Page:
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RSS FeedsEnergies, Vol. 12, Pages 3514: Multi-Scale Quantitative Characterization of Pore Distribution Networks in Tight Sandstone by integrating FE-SEM, HPMI, and NMR with the Constrained Least Squares Algorithm (Energies)

 
 

12 september 2019 19:04:02

 
Energies, Vol. 12, Pages 3514: Multi-Scale Quantitative Characterization of Pore Distribution Networks in Tight Sandstone by integrating FE-SEM, HPMI, and NMR with the Constrained Least Squares Algorithm (Energies)
 




The goal of this study was to investigate the impacts of various sedimentary-diagenetic conditions on the macroscopic petrophysical parameters and microscopic pore structures of tight sandstones from the Lower Jurassic Badaowan Formation in the Southern Junggar Basin, China. Based on the traditional methods for establishing pore size distribution, including integrating the results of high-pressure mercury injection, nuclear magnetic resonance, and scanning electron microscopy, the constrained least squares algorithm was employed to automatically determine the porosity contributions of pore types with different origins. The results show that there are six genetic pore types: residual intergranular pores (RIPs), feldspar dissolution pores (FDPs), rock fragment dissolution pores (RFDPs), clay mineral intergranular pores (CIPs), intercrystalline pores of kaolinite (IPKs), and matrix pores (MPs). Four lithofacies were identified: the quartz cemented-dissolution facies (QCDF), carbonate cemented facies (CCF), authigenic clay mineral facies (ACMF), and matrix-caused tightly compacted facies (MCTF). Modified by limited dissolution, the QCDF with a high proportion of macropores (RIPs, FDPs, and RFDPs) exhibited a slightly higher porosity and considerably higher permeability than those of others. A large number of micropores (MPs, CIPs, and IPKs) in MCTF and ACMF led to slightly lower porosities but considerably lower permeabilities. Due to the tightly cemented carbonates in the CCF, its porosity reduced sharply, but the permeability of the CCF remained much higher those of the MCTF and ACMF. The results highlight that a high proportion of macropores with large radii and regular shapes provide more effective percolation paths than storage spaces. Nevertheless, micropores with small radii and complex pore structures have a limited contribution to flow capability. The fractal dimension analysis shows that a high proportion of MPs is the major reason for the heterogeneity in tight sandstones. The formation of larger macropores with smooth surfaces are more conductive for oil and gas accumulation.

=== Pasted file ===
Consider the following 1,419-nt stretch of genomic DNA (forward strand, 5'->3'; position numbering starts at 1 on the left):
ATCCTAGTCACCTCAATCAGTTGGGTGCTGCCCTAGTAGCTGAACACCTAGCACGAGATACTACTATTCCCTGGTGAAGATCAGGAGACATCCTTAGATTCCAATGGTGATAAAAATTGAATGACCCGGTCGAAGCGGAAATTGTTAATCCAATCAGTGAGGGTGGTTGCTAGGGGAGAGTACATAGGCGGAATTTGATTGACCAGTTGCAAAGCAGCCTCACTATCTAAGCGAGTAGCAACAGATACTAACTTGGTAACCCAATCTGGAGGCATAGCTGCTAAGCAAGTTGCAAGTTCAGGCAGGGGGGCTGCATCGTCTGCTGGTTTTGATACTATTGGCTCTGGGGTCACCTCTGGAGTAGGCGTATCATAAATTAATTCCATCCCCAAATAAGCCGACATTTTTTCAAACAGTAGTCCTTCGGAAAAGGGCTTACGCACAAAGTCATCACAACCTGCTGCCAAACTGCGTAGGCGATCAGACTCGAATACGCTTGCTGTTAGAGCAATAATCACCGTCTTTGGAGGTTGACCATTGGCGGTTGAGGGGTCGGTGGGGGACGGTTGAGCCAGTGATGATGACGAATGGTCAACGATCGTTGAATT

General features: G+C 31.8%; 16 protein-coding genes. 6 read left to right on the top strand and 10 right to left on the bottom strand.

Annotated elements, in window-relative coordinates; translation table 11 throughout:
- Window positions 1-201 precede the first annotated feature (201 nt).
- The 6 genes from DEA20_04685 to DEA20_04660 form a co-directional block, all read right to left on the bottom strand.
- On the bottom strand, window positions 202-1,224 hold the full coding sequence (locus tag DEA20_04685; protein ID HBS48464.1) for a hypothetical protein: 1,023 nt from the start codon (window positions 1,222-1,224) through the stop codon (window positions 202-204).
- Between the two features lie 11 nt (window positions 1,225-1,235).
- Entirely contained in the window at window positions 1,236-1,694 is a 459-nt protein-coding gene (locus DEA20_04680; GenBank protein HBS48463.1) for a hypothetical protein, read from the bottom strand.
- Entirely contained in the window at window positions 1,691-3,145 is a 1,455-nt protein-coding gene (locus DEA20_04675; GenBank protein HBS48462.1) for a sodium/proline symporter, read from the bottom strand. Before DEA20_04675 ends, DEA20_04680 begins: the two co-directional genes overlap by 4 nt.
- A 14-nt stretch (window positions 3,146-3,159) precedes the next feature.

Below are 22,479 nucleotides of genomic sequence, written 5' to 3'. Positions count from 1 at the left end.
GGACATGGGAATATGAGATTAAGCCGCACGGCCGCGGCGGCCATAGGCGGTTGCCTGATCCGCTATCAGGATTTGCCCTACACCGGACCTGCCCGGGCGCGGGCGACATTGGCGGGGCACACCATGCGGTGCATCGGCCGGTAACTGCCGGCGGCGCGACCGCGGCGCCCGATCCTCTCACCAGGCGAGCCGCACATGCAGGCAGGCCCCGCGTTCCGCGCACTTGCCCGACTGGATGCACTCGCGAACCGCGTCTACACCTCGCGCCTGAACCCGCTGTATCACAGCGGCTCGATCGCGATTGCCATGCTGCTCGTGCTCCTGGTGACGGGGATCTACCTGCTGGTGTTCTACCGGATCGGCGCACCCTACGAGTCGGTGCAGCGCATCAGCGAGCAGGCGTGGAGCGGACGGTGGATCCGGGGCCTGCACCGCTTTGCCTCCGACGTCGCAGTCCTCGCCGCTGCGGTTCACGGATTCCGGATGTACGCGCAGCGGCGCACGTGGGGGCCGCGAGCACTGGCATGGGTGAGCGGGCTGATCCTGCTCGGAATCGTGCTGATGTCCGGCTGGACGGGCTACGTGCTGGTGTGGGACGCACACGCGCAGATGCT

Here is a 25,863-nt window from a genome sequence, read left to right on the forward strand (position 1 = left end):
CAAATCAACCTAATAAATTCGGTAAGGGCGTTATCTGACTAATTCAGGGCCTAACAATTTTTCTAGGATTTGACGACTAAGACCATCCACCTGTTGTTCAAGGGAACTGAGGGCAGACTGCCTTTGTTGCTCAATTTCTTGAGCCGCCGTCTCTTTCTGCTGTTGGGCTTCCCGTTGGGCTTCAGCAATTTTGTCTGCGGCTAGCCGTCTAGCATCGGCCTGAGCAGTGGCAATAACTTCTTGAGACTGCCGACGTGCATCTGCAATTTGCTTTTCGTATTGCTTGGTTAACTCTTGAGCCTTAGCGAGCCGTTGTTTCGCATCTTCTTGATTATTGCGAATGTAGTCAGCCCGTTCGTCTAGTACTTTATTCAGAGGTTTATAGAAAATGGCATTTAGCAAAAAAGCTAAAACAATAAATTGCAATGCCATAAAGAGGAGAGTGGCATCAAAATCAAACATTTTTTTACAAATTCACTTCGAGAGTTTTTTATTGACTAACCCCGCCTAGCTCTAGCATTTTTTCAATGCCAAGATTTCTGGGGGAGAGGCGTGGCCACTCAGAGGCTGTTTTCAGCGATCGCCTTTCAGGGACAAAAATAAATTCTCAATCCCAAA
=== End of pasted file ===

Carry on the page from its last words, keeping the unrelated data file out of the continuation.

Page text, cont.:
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41 viewsCategory: Biophysics, Biotechnology, Physics
 
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